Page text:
In this article, FMC Partner Kristin Taylor discusses the increase in employees demanding accommodation based on their childcare and eldercare responsibilities and the development of a series of tests for employers to apply when assessing their obligations.
Reproduced with permission from the publisher.
Discrimination based on an employee’s family status has long been prohibited by human rights legislation in Canadian jurisdictions. “Family status” is universally defined as the status of being in a parent-child relationship applying to both childcare and eldercare. Despite the universality of this protection, there has been great uncertainty as to what it means. For many years, family status protection simply wasn’t used by employees. Its scope was thought to be limited to protecting working parents and primarily working mothers against discrimination in hiring and promotion. However, the last decade has seen an increase in employees demanding accommodation based on their childcare and eldercare responsibilities and the development of a series of tests for employers to apply when assessing their obligations.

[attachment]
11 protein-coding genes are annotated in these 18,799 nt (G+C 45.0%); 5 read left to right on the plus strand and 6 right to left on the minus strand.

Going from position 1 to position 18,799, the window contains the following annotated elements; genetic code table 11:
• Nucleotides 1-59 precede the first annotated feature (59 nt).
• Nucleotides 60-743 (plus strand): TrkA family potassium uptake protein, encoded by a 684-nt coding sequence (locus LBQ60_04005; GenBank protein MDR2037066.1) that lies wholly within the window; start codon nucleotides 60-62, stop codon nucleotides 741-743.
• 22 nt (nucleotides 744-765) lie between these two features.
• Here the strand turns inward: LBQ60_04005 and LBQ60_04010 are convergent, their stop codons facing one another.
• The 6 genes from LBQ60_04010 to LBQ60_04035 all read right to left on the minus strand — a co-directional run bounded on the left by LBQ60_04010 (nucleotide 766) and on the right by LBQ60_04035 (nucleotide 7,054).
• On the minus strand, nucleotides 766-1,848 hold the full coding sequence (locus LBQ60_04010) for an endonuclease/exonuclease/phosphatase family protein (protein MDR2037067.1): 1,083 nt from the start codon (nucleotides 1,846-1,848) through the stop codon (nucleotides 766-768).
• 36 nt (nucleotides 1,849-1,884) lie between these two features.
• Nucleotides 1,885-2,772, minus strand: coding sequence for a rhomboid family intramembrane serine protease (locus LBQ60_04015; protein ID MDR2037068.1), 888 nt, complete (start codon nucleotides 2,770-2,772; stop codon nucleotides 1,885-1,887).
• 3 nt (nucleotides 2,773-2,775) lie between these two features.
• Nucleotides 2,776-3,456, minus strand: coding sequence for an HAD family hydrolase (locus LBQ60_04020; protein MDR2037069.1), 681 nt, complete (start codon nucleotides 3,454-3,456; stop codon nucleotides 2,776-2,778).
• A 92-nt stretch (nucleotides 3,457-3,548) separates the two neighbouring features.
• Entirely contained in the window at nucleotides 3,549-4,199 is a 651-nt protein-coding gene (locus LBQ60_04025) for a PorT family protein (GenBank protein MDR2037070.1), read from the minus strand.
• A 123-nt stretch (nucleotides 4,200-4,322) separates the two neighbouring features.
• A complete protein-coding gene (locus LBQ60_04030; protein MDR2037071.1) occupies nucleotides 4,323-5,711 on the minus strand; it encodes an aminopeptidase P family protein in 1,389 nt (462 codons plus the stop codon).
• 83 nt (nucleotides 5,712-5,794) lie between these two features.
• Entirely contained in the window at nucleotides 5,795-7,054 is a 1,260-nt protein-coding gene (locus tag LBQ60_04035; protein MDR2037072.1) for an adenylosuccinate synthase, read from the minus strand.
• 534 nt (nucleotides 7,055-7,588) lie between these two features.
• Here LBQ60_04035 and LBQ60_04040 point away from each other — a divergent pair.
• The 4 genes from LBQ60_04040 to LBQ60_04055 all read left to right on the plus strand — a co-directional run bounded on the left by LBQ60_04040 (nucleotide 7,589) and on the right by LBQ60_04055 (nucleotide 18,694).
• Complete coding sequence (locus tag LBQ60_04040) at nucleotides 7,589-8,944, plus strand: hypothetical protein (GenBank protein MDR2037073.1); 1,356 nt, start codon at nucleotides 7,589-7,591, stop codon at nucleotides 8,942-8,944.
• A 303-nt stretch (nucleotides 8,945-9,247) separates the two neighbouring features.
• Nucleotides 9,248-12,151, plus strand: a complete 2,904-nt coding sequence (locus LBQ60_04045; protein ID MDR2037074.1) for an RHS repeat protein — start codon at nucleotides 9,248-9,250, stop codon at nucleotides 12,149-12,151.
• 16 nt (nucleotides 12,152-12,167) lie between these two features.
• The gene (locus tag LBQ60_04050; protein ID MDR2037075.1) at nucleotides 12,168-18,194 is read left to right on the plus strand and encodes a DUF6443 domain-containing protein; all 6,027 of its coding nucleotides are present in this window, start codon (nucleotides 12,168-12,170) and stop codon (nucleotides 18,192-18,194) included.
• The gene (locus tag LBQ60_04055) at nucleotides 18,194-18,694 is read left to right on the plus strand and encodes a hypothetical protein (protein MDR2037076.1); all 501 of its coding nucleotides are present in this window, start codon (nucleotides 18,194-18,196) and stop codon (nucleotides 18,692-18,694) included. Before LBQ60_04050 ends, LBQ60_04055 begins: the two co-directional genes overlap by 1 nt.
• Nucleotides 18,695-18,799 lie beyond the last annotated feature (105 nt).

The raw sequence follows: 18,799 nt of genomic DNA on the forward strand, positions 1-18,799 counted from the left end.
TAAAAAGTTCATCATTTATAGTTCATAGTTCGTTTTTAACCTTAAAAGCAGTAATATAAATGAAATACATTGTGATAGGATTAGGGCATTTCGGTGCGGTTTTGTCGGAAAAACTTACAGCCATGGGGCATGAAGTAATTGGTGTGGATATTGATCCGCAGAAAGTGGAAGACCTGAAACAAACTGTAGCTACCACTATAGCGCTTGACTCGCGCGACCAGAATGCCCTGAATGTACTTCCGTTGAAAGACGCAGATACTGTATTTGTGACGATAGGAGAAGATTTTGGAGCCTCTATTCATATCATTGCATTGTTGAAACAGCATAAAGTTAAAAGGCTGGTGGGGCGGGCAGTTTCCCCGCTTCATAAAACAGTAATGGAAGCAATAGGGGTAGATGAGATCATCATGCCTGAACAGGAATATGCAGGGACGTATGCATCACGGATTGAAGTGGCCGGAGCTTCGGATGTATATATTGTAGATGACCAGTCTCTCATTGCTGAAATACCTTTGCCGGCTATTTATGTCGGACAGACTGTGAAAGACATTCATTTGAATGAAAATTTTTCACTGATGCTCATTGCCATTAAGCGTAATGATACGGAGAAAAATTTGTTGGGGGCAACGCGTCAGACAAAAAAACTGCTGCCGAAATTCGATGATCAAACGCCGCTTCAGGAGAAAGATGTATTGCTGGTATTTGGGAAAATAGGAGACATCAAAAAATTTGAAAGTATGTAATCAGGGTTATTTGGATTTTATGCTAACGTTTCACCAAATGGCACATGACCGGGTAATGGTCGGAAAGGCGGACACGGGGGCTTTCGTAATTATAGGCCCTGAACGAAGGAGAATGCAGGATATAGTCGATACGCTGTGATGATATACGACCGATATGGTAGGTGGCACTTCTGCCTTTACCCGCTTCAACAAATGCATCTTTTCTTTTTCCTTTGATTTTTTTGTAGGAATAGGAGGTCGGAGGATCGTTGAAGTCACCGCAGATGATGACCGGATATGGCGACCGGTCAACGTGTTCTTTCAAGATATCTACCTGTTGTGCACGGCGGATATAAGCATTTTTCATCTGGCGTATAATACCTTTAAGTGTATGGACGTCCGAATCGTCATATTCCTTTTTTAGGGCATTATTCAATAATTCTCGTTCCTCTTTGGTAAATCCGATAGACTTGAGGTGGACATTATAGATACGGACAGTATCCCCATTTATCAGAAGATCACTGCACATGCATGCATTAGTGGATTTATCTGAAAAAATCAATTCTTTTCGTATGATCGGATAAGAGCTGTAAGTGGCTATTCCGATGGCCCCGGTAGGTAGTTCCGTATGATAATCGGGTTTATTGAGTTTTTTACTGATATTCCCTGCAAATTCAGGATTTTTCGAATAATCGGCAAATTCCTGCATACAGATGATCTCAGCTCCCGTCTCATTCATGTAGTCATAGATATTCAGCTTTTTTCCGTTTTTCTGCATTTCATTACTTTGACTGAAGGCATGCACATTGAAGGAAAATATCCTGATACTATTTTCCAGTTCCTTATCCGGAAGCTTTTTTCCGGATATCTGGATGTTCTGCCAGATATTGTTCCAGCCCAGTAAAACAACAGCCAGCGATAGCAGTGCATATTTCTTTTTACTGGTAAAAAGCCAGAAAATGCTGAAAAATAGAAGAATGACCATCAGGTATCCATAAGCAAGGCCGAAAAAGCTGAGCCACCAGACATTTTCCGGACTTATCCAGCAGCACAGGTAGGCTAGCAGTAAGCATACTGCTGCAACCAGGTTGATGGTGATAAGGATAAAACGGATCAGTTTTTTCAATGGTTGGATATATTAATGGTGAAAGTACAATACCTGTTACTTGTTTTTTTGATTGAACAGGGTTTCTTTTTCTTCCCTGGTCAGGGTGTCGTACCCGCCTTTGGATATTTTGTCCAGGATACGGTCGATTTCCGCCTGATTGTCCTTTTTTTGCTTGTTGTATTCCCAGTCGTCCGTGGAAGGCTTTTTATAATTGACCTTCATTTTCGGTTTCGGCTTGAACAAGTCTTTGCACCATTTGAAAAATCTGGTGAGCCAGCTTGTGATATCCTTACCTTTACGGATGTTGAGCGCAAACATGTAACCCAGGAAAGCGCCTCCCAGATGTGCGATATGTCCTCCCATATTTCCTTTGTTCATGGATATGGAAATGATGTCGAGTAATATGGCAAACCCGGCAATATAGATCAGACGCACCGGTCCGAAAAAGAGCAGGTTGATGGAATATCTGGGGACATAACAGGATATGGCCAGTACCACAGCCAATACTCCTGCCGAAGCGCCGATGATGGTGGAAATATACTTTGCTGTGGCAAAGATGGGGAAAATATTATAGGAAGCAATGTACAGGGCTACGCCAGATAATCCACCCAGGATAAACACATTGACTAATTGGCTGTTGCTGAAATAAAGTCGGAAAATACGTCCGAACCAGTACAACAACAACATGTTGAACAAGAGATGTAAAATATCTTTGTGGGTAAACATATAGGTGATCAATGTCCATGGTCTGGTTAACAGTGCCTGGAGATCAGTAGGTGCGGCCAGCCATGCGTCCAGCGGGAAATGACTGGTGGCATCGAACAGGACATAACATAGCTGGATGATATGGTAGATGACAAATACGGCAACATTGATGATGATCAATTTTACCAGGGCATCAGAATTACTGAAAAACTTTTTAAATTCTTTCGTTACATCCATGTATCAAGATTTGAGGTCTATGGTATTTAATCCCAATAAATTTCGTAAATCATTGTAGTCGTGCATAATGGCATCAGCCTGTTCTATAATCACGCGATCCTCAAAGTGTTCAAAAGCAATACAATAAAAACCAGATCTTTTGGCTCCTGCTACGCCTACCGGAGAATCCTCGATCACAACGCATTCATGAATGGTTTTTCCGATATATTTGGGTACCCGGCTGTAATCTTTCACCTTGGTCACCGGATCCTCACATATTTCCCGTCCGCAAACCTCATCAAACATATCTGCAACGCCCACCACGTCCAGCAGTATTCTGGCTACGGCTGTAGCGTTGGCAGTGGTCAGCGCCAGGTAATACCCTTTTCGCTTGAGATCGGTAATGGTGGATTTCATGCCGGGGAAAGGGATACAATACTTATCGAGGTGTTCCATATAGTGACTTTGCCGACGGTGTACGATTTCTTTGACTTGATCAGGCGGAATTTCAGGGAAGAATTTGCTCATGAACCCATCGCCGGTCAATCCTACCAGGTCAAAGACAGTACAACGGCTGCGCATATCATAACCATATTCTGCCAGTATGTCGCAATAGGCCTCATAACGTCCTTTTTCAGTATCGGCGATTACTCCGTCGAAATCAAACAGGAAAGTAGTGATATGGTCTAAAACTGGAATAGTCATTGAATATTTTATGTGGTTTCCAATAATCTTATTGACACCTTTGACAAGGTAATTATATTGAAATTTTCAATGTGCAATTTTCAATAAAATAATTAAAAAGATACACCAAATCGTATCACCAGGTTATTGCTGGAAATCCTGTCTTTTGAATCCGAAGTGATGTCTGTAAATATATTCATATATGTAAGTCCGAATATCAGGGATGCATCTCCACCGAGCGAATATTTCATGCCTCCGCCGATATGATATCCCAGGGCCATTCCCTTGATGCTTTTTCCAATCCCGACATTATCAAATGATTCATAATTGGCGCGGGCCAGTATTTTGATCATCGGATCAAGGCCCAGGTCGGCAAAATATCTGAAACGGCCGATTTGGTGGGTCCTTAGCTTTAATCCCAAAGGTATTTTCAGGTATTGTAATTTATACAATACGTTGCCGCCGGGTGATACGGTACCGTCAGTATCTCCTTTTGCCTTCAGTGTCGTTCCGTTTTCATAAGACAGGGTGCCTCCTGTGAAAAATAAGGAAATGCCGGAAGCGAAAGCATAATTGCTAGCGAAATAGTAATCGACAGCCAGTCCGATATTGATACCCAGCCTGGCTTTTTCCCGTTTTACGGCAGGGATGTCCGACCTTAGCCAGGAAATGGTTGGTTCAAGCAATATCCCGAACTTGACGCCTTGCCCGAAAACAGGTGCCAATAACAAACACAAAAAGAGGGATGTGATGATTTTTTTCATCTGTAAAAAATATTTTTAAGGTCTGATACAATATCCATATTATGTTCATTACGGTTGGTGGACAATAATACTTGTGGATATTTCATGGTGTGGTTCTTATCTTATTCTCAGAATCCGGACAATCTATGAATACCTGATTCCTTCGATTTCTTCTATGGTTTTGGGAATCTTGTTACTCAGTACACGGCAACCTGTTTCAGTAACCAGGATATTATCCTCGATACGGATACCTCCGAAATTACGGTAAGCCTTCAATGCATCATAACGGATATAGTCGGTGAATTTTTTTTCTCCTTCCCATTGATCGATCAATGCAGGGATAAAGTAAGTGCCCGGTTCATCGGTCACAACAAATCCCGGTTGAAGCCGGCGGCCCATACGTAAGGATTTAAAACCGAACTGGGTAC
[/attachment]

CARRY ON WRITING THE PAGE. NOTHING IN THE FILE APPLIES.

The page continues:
The first noteworthy test was developed by the British Columbia Court of Appeal in a decision known as Campbell River.1 In this case, an employee challenged her employer’s change to her hours of work that were designed to better meet the needs of the employer’s clientele. She alleged that the change would interfere with her after-school care obligations to her special needs son. The British Columbia Court of Appeal was mindful of the inherent conflicts in every employee’s family obligations. Accordingly, it established a test that required the employee to prove that his or her obligations amounted to something more than the usual parenting requirements. The Court decided that there are three elements an employee must prove to trigger the duty to accommodate on the part of the employer: (1) a change in a term or condition of employment imposed by the employer, which resulted in (2) a serious interference with (3) a substantial parental duty or obligation of the employee. In the case at hand, the employee’s family circumstances met this test.
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